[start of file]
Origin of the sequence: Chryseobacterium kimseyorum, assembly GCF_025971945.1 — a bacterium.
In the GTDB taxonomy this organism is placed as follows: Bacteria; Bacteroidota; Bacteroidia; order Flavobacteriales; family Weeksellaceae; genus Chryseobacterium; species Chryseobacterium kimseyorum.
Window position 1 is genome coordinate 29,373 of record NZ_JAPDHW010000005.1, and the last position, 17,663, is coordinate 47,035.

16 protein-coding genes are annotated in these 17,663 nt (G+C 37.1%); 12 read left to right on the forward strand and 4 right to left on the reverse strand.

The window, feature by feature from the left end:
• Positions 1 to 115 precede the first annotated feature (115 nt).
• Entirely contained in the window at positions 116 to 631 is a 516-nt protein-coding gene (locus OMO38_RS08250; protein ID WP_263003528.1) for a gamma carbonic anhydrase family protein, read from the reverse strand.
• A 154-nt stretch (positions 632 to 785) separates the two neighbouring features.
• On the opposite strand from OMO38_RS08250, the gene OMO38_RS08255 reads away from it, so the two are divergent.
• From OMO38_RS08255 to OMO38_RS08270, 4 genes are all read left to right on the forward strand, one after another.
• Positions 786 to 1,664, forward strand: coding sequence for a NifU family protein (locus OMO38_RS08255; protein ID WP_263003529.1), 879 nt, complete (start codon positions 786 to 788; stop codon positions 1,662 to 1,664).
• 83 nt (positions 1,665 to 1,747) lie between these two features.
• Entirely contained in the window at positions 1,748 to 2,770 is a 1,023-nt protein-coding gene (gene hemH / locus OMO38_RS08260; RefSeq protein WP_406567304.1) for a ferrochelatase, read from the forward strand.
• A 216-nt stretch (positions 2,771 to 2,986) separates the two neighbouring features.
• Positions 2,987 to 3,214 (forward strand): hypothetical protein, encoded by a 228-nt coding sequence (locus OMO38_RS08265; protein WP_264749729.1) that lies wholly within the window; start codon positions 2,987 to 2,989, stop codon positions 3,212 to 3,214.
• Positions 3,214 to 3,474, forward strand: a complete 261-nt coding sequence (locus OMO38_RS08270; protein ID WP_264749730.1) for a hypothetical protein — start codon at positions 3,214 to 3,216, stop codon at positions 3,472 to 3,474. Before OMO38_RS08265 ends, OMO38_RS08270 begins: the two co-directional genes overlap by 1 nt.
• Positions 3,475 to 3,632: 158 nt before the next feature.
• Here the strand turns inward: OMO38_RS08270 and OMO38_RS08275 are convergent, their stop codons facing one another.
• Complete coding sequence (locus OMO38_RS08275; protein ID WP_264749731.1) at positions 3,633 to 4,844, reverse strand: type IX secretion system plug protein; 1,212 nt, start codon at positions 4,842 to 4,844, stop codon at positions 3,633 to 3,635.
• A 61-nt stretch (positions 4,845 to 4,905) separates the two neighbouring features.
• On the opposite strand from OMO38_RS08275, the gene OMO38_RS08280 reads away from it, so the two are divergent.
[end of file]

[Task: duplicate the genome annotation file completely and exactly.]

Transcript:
Origin of the sequence: Chryseobacterium kimseyorum, assembly GCF_025971945.1 — a bacterium.
In the GTDB taxonomy this organism is placed as follows: Bacteria; Bacteroidota; Bacteroidia; order Flavobacteriales; family Weeksellaceae; genus Chryseobacterium; species Chryseobacterium kimseyorum.
Window position 1 is genome coordinate 29,373 of record NZ_JAPDHW010000005.1, and the last position, 17,663, is coordinate 47,035.

16 protein-coding genes are annotated in these 17,663 nt (G+C 37.1%); 12 read left to right on the forward strand and 4 right to left on the reverse strand.

The window, feature by feature from the left end:
• Positions 1 to 115 precede the first annotated feature (115 nt).
• Entirely contained in the window at positions 116 to 631 is a 516-nt protein-coding gene (locus OMO38_RS08250; protein ID WP_263003528.1) for a gamma carbonic anhydrase family protein, read from the reverse strand.
• A 154-nt stretch (positions 632 to 785) separates the two neighbouring features.
• On the opposite strand from OMO38_RS08250, the gene OMO38_RS08255 reads away from it, so the two are divergent.
• From OMO38_RS08255 to OMO38_RS08270, 4 genes are all read left to right on the forward strand, one after another.
• Positions 786 to 1,664, forward strand: coding sequence for a NifU family protein (locus OMO38_RS08255; protein ID WP_263003529.1), 879 nt, complete (start codon positions 786 to 788; stop codon positions 1,662 to 1,664).
• 83 nt (positions 1,665 to 1,747) lie between these two features.
• Entirely contained in the window at positions 1,748 to 2,770 is a 1,023-nt protein-coding gene (gene hemH / locus OMO38_RS08260; RefSeq protein WP_406567304.1) for a ferrochelatase, read from the forward strand.
• A 216-nt stretch (positions 2,771 to 2,986) separates the two neighbouring features.
• Positions 2,987 to 3,214 (forward strand): hypothetical protein, encoded by a 228-nt coding sequence (locus OMO38_RS08265; protein WP_264749729.1) that lies wholly within the window; start codon positions 2,987 to 2,989, stop codon positions 3,212 to 3,214.
• Positions 3,214 to 3,474, forward strand: a complete 261-nt coding sequence (locus OMO38_RS08270; protein ID WP_264749730.1) for a hypothetical protein — start codon at positions 3,214 to 3,216, stop codon at positions 3,472 to 3,474. Before OMO38_RS08265 ends, OMO38_RS08270 begins: the two co-directional genes overlap by 1 nt.
• Positions 3,475 to 3,632: 158 nt before the next feature.
• Here the strand turns inward: OMO38_RS08270 and OMO38_RS08275 are convergent, their stop codons facing one another.
• Complete coding sequence (locus OMO38_RS08275; protein ID WP_264749731.1) at positions 3,633 to 4,844, reverse strand: type IX secretion system plug protein; 1,212 nt, start codon at positions 4,842 to 4,844, stop codon at positions 3,633 to 3,635.
• A 61-nt stretch (positions 4,845 to 4,905) separates the two neighbouring features.
• On the opposite strand from OMO38_RS08275, the gene OMO38_RS08280 reads away from it, so the two are divergent.